I love being strong for my family, physically strong. I’ve always tried to keep in great shape, especially retaining strength in my arms. Mariah refers to my biceps when I flex as “baseball under the skin.” That pleases me.
Once we had taken nine or ten of our little ones (our much younger family then) on a hike to Donut Falls up Big Cottonwood Canyon in Utah. We had pretty much tuckered everyone out and there came a place on the hike where we had to cross the icy stream. The run off was fairly high at that point, and I wasn’t particularly excited about these kids (even the older ones) crossing the stream alone.
One by one from youngest to oldest I picked them up (ala Sweetwater River on a small scale) and carried them on top of my shoulders across the raging stream. Maurine and little Rachel started humming loudly the Raiders of the Lost Ark music, you know, whenever Indiana Jones is getting through a tight scene or rescuing someone, you know that theme, “dah dah da daaaaaa, dah dah daaaa, dah dah daaaa daaaaa, dah dah daaaa daaaa daaaaa…” Of course, this increased my strength ten fold and before long the whole family was across the stream, even though my feet and ankles were numb. It was worth it. Hey, I’m a Dad.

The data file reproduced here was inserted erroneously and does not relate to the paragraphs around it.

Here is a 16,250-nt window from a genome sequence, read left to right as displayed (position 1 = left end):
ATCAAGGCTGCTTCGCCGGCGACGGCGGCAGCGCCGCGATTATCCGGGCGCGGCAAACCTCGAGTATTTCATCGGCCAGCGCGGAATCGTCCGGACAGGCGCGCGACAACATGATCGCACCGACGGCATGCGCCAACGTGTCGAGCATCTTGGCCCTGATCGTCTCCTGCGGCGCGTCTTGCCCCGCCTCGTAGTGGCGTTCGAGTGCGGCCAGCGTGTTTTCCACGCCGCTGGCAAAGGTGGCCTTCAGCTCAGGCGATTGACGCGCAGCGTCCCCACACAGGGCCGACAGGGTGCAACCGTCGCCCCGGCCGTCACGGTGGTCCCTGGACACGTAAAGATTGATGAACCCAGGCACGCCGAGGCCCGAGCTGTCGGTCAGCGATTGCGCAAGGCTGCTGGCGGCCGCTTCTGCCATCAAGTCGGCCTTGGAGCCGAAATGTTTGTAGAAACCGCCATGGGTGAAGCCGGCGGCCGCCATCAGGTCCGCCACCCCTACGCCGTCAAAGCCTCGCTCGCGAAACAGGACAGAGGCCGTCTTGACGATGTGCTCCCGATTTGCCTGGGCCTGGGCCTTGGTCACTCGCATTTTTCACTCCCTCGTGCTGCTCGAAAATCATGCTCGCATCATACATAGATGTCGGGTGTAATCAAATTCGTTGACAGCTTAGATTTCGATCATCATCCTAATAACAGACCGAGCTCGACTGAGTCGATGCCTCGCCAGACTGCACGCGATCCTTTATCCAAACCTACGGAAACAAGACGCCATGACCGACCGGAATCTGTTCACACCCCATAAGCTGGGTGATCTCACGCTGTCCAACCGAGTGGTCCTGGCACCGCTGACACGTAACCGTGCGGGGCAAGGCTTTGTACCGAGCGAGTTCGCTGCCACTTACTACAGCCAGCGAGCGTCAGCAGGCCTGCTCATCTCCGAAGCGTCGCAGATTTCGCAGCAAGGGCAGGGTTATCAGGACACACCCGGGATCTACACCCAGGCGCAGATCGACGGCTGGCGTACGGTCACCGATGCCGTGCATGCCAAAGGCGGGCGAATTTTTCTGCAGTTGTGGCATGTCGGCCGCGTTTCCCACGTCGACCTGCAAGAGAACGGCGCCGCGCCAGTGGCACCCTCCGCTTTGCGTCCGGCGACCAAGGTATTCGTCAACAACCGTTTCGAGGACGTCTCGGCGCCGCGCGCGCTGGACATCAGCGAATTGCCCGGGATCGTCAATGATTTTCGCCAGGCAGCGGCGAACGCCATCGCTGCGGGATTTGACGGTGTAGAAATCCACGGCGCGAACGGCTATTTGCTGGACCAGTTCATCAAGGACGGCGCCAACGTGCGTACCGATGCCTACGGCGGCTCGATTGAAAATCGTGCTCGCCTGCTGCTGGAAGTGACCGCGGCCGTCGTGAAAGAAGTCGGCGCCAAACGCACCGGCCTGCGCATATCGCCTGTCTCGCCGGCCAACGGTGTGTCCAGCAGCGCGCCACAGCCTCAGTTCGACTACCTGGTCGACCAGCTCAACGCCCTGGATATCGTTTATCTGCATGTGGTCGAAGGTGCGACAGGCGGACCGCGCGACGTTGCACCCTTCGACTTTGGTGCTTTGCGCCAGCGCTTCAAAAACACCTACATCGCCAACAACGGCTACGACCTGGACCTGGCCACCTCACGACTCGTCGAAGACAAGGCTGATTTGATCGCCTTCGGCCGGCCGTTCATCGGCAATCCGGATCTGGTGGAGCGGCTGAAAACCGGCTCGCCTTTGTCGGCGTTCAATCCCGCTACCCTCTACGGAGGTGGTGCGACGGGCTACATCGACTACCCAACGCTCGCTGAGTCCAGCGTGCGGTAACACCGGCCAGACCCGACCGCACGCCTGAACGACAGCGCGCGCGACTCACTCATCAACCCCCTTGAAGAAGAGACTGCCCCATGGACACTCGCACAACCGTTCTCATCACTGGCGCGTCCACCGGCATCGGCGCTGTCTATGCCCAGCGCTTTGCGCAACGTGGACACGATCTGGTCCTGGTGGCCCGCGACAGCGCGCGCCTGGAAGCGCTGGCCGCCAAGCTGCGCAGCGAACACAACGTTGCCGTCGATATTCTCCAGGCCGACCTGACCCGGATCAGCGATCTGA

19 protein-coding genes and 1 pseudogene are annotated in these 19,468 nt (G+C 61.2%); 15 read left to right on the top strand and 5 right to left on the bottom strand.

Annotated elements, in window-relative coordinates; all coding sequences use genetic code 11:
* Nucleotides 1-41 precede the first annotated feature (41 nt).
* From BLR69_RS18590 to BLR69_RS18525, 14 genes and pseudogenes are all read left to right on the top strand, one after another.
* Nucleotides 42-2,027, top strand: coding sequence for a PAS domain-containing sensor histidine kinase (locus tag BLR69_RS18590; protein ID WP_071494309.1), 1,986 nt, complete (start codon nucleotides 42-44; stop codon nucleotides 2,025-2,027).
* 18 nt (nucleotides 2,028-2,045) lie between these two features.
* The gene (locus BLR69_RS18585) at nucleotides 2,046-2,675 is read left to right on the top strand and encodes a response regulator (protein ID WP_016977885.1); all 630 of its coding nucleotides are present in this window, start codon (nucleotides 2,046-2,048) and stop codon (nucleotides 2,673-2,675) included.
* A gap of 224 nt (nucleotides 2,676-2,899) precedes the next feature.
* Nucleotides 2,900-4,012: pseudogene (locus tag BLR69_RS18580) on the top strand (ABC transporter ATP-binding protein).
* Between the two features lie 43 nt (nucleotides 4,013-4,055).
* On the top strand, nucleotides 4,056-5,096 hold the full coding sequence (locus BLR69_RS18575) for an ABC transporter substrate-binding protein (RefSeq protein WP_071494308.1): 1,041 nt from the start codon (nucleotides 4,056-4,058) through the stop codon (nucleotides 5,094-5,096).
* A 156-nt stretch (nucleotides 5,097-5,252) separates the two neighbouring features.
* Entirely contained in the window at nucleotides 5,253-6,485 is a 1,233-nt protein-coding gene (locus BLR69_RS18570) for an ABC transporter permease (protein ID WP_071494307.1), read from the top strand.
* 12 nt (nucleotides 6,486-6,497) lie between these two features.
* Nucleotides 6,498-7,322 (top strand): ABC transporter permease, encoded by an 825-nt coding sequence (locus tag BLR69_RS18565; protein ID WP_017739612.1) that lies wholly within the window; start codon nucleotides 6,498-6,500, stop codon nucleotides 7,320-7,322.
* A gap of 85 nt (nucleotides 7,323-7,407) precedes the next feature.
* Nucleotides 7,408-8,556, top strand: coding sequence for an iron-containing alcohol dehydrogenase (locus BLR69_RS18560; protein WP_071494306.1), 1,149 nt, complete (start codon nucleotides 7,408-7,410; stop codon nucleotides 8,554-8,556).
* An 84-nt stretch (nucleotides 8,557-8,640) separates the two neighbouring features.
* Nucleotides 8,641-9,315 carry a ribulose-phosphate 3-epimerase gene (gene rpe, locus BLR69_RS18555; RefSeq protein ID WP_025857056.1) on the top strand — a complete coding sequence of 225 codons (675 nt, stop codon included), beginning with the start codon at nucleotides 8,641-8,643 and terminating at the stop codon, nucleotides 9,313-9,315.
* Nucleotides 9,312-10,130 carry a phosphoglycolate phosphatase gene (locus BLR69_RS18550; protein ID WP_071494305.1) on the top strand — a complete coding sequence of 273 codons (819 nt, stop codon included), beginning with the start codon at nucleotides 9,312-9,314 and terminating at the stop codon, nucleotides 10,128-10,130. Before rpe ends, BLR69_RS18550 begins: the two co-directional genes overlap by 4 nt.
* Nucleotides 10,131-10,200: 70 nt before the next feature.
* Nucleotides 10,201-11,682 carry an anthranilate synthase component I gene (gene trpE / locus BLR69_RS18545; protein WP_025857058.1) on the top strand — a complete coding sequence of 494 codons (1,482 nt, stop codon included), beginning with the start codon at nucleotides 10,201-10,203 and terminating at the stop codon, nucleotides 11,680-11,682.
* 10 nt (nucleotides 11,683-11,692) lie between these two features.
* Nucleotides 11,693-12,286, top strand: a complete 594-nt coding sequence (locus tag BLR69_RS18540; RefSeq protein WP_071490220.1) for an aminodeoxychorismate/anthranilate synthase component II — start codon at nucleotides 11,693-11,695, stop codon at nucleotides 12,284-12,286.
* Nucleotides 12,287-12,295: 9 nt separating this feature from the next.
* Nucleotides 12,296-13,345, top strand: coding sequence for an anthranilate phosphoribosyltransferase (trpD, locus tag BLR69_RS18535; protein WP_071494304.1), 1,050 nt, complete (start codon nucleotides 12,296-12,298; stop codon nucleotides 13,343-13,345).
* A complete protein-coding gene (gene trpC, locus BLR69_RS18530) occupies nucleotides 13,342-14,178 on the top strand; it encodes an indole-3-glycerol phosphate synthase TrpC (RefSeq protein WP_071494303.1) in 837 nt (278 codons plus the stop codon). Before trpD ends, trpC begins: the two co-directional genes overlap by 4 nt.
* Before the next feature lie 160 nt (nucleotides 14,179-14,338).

I used to play a game with the oldest girls when they were in high school. If they needed lunch money for the week, in cash, I would let them have it if they could catch the ten-dollar or twenty-dollar bill when I dropped it between their fingers. They could hold their thumb and index finger just one inch apart, I would hold the bill just above their hand and then I would drop the bill. They never could catch it the first time, and usually not the second or third time either.
What they didn’t realize as they so intently wanted to grasp onto that bill, is that right before I would let go I would always distract them with something: my voice, a sound, a question, a look away, something that would divert their attention for a split second, then I could drop the bill and it would slip through their fingers.